Silicon Valley is a global center for successful innovation. I've spent over a decade working in some of the most innovative organizations in our community: Google, Netflix, and Stanford. What I've learned is that keeping up with the pace of change requires that we:
- Commit to best practices and continuous innovation,
- Connect to sources of great ideas both inside and outside the organization, and
- Use data and metrics to find opportunities and assess experiments.
In an increasingly competitive and globalized economy, we need to innovate in order to maintain the quality of our schools relative to other districts locally, nationally, and globally. As a school board member I will bring a focus on enabling PAUSD to become a learning organization where we make continuous improvements in education.
A commitment to best practices is a key to successfully innovating and to keeping up with competitors. Our schools have struggled to find a balance between local autonomy -- what is often called in PAUSD "site-based control" -- and making sure that all students benefit from good ideas.
A good example is Schoology, a web-based tool that allows students and parents to see assignments and grades. The district has purchased licenses for all of our students to have access to Schoology. Schoology is a great idea: research shows that close coordination between parents and school lifts achievement and supports kid. Yet we are relying on individual school sites and teachers to decide to adopt Schoology. Having decided that Schoology is the best solution to the communication problem, the district should take the next step and ensure that all sites and teachers use it, and that teachers are supported through training and through adapation of the system to meet their needs. (For one thing, halfway adoption wastes money, as we are paying for software licenses for all students even if teachers aren't using the system).
Another example is counseling in our high schools. We have a teacher advisory counseling model at Paly, and a traditional guidance model at Gunn. As the school board has recognized (based on data that I helped to bring forward), that has led to Gunn students receiving less effective guidance services than Paly students, despite the fact that we have equally excellent teachers and counselors at both schools. There is currently a process ongoing at Gunn involving parents, staff members, and students to close this gap. As a school board member, I will support Gunn in moving towards more effective counseling services for Gunn students, and I will press for adoption of best practices across the district to benefit all kids.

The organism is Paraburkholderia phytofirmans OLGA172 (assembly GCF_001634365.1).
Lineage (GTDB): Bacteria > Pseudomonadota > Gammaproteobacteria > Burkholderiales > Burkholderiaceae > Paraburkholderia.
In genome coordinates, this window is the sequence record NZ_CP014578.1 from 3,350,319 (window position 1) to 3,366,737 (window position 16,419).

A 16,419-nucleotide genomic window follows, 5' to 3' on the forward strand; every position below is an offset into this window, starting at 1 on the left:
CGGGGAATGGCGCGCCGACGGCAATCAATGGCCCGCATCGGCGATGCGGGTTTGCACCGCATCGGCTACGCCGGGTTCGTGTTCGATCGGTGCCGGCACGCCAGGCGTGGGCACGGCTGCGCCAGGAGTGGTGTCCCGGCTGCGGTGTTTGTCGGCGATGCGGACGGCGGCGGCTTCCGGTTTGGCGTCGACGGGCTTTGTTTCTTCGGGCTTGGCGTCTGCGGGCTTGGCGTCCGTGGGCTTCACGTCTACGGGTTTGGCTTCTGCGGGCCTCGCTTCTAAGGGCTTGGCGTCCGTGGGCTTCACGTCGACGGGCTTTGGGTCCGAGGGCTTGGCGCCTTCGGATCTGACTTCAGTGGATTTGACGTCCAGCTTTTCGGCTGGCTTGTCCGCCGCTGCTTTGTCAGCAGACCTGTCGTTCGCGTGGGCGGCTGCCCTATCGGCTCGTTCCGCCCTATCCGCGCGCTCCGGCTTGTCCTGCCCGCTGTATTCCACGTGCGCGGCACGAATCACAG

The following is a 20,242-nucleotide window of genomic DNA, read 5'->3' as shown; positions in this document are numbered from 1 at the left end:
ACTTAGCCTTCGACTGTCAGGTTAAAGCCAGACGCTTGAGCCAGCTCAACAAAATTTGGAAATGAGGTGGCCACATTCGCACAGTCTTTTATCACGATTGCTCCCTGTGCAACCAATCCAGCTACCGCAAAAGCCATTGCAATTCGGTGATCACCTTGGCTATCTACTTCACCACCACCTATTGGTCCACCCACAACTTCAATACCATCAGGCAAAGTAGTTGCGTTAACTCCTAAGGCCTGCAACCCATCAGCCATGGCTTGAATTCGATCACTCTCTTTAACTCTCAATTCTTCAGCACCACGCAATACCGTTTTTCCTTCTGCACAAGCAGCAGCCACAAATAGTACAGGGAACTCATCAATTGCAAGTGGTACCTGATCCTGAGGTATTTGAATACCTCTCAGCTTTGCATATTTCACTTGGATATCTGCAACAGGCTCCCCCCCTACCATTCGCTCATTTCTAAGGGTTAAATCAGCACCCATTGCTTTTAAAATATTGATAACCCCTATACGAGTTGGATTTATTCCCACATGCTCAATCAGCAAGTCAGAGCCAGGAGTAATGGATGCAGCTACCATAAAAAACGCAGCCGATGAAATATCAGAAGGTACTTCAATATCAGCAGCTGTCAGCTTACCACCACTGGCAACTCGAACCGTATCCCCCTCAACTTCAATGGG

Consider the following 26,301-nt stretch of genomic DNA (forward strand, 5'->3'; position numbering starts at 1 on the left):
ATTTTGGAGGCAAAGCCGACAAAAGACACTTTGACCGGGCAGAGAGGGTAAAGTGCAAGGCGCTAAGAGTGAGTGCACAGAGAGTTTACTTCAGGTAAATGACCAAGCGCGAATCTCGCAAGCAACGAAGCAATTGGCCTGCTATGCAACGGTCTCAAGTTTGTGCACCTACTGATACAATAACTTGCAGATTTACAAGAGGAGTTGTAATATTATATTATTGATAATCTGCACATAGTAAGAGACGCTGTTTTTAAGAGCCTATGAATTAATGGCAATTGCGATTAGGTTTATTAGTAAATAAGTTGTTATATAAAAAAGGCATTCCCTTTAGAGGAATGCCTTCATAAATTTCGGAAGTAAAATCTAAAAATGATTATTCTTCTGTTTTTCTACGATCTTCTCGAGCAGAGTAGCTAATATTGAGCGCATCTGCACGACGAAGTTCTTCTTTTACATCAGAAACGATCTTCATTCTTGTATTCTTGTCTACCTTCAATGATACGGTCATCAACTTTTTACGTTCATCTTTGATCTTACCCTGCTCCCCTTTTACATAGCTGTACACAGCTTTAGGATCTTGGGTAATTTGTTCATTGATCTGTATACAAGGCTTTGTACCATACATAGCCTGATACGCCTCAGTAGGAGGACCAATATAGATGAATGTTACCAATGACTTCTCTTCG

As Schoology shows, progress and innovation come from connecting to great ideas even if they come from outside the district. For example, our Palo Alto schools are literally on the front doorstep of one of the greatest hubs of innovation in the world: Stanford University. The Stanford School of Education is a world-class center for research and innovation in teaching and learning. Our schools can be the place where cutting-edge research is deployed to accelerate the learning of all of our students, through pilot programs, student teaching, and teacher professional development. Bringing student teachers from Stanford back into our high schools would itself be a huge step forward. And beyond the School of Education, Stanford has world-class faculty and graduate students in engineering, computer science, medicine, and a host of other disciplines that can help prepare our students for college and beyond. As a school board member, I will help build bridges to the tremendous centers of innovation and expertise in our community, from Stanford to local tech firms.
Finally, data and metrics are an often unrecognized part of successful innovation. Innovation isn't just having a good idea, it's being able to measure its impact and either adopt widely or roll back based on results. For example, the Elementary Math Task Force demonstrated that elementary school teachers are across the district are using a wide variety of methods to supplement our everyday math curriculum to meet the diverse needs of students. What we don't know, though, is which of those methods is working best. If we systematically track innovative teaching methods and measure their impact, we'll take great ideas out of individual classrooms and turn them into district-wide improvements. And conversely, we'll be able to spot approaches that aren't working as well, and help move to more effective practices.
Moving to a culture of best practices, openness to ideas from outside the organization, and data-driven innovation and decision-making takes knowledge, commitment, and time -- but it will pay enormous dividends for our students. As a school board board member, I'll use my own experience in the most innovative organizations in our Silicon Valley community to help PAUSD develop that culture.